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If only brain tumour research could be funded in the same way as leukaemia and other cancers

Task & Finish Working Group – 17.05.17

The third meeting of the Department of Health Task and Finish working group on the investment into brain tumour research took place on the 17th May. This was attended by our Chief Executive Sue Farrington Smith MBE and our Director of Research Dr Kieran Breen.

This group was established in 2016 as a direct result of the Parliamentary debate on research funding for brain tumours which was attended by over 70 MPs. This followed the fantastic e-petition, established by Maria Lester who lost her brother Stephen to a brain tumour. This was supported by Brain Tumour Research and received over 120,000 signatures (https://www.braintumourresearch.org/lobbying). A House of Commons Petitions Committee report also identified a stark underinvestment in brain tumour research.


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Lola Rice – In Our Hearts

Lola RiceLola had been a happy, healthy little girl, excited about her upcoming third birthday, when a sudden bout of sickness struck in 2006. Initially dismissed by doctors as a tummy bug, there seemed no cause for concern. Lola then suffered a seizure and was rushed to hospital by her scared parents, to be told that their darling eldest daughter had a large brain tumour covering the right side of her brain. Despite emergency surgery, Lola died the next morning, just four days after she first became ill.

“When I’m laying the table or counting the girls into the car, I still feel that there’s someone missing. I don’t think that you get over grief like this, maybe you just get better at hiding it but the feelings are always there.”

Here is Lola’s story, told by her mum, Michelle de la Motte-Rice:


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Catrin Ireland – In Hope

Catrin IrelandNumber 13 definitely turned out to be unlucky for me – I was diagnosed with a meningioma brain tumour on our 13th wedding anniversary. Surgery left me with vision and balance issues – I feel very dizzy walking any distance and suffer with extreme fatigue which means I regularly find myself needing to sleep during the day. Obviously, I had to give up my driving licence. I now get around on a mobility scooter which isn’t what I ever imagined I would be doing aged 41.

“It seemed completely surreal when I heard the words ‘brain tumour’ as that thought hadn’t even entered my head. I found myself pacing the corridors of the hospital, crying and swearing (which isn’t like me), while my husband kept trying to hug me. The date was the 23rd May – a day I will always remember because we should have been celebrating our 13th Wedding Anniversary!”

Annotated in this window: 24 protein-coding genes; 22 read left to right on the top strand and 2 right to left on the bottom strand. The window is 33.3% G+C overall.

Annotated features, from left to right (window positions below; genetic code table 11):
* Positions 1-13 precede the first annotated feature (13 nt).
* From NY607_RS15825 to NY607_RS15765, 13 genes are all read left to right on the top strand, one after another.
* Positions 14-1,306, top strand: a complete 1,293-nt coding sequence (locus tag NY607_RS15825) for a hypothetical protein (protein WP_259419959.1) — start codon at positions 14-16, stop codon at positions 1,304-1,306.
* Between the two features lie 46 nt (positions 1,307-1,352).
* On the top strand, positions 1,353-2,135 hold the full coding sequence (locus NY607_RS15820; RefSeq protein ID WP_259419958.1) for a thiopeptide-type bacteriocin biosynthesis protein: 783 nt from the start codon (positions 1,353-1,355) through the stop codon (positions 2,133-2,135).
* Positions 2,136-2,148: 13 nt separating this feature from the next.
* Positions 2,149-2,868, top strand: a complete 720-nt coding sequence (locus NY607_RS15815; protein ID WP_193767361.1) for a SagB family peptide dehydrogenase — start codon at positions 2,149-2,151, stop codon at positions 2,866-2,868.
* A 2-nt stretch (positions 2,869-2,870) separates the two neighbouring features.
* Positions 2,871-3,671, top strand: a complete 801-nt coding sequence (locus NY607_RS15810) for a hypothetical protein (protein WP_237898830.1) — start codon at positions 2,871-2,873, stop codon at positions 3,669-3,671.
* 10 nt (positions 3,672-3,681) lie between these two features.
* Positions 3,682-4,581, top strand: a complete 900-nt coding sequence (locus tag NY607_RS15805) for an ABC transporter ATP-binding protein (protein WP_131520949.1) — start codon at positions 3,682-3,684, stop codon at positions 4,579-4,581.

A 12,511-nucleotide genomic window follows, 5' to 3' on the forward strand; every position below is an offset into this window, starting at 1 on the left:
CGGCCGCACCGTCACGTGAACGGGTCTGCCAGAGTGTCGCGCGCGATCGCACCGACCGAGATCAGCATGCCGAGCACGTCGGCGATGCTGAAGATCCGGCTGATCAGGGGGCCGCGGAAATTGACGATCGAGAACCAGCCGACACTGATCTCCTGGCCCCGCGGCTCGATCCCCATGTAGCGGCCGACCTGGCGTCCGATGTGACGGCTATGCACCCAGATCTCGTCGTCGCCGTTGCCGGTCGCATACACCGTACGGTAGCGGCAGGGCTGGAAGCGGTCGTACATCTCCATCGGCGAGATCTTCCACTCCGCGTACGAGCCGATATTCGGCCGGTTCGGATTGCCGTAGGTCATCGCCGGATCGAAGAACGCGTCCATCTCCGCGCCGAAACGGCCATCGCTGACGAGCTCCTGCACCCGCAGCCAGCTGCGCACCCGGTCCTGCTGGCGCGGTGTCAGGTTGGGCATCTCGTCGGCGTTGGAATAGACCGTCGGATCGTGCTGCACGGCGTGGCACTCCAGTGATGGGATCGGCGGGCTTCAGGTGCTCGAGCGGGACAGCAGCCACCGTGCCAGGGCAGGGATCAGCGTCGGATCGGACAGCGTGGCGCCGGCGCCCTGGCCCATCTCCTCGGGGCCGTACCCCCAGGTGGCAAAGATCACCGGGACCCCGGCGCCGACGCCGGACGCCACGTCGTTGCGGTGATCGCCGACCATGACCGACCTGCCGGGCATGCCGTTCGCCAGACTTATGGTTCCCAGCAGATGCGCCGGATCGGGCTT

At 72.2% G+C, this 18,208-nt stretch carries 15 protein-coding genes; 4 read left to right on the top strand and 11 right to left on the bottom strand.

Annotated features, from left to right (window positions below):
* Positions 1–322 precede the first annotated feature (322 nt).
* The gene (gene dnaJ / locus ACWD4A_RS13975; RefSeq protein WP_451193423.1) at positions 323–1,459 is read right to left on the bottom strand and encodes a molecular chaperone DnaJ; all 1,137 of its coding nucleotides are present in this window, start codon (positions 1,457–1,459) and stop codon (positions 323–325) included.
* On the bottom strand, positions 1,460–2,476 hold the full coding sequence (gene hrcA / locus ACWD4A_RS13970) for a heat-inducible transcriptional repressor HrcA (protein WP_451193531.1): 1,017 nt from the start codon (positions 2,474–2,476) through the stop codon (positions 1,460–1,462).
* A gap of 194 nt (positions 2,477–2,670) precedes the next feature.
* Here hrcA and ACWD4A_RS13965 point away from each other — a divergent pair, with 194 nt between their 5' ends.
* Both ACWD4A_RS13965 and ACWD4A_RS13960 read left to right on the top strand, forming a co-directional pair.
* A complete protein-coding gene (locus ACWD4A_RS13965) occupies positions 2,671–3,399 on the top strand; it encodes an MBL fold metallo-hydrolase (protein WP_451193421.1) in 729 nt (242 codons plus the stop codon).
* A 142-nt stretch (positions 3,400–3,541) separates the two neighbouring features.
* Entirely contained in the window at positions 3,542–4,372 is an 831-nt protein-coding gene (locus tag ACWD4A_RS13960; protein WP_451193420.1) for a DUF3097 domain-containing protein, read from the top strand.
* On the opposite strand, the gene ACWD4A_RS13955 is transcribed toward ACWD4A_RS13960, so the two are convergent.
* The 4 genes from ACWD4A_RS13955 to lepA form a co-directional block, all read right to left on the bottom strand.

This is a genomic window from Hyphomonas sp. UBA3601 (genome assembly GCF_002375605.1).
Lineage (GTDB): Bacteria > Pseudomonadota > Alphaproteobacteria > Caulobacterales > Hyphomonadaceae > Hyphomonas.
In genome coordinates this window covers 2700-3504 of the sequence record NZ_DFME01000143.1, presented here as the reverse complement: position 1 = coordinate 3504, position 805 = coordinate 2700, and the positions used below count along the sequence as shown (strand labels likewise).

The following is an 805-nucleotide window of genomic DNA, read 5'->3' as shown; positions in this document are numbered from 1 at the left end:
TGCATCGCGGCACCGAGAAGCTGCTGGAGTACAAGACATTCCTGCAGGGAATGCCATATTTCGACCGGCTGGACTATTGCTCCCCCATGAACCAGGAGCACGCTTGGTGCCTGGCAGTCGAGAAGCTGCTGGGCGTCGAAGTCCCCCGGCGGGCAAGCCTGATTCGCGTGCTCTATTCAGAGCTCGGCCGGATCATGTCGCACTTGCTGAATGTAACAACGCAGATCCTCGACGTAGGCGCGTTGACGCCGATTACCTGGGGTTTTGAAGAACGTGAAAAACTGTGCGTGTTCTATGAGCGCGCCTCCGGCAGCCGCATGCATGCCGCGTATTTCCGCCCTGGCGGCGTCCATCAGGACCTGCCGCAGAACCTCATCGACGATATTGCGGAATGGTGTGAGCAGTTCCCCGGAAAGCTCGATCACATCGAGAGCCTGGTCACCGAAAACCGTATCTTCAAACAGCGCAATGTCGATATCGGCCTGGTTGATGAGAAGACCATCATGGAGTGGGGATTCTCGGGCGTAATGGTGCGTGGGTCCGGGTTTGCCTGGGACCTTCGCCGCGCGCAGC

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Cannabis and brain tumours

The potential therapeutic effects of cannabis have gained a lot of attention in recent years, from both brain tumour patients and within the media.

Two of Brain Tumour Research’s Member Charities have now joined forces to launch a study into the clinical effects of cannabidiol (CBD), the non-psychoactive ingredient in cannabis. The research, builds upon previous research in this area and will be conducted by the Children’s Brain Tumour Research Centre at the University of Nottingham, and is being co-funded by the Astro Brain Tumour Fund and other brain tumour foundations.

The calls for research into the effectiveness of cannabis-based treatments have not just been prompted by a growing number of brain tumour patients and researchers, but also by Parliamentarians.

In the run-up to the General Election, Baroness Meacher, Co-Chair of the All-Party Parliamentary Group on Drug Policy Reform has called for a relaxation of the rules around cannabis-based medicines. It has been noted how cannabis can also provide symptomatic relief to patients with various conditions, and it is licensed for the treatment of multiple sclerosis.

Our Director of Research, Dr Kieran Breen, has analysed the current evidence for the use of cannabis as a potential treatment for brain tumours.


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Two minutes with… Hugh Adams, Head of PR and Media Relations

Hugh speaking IBTA Barcelona 2015-2-34

What’s the first thing you do in the morning?

Listen to the six o’clock news on BBC Radio 4 to see what’s breaking of interest to the brain tumour community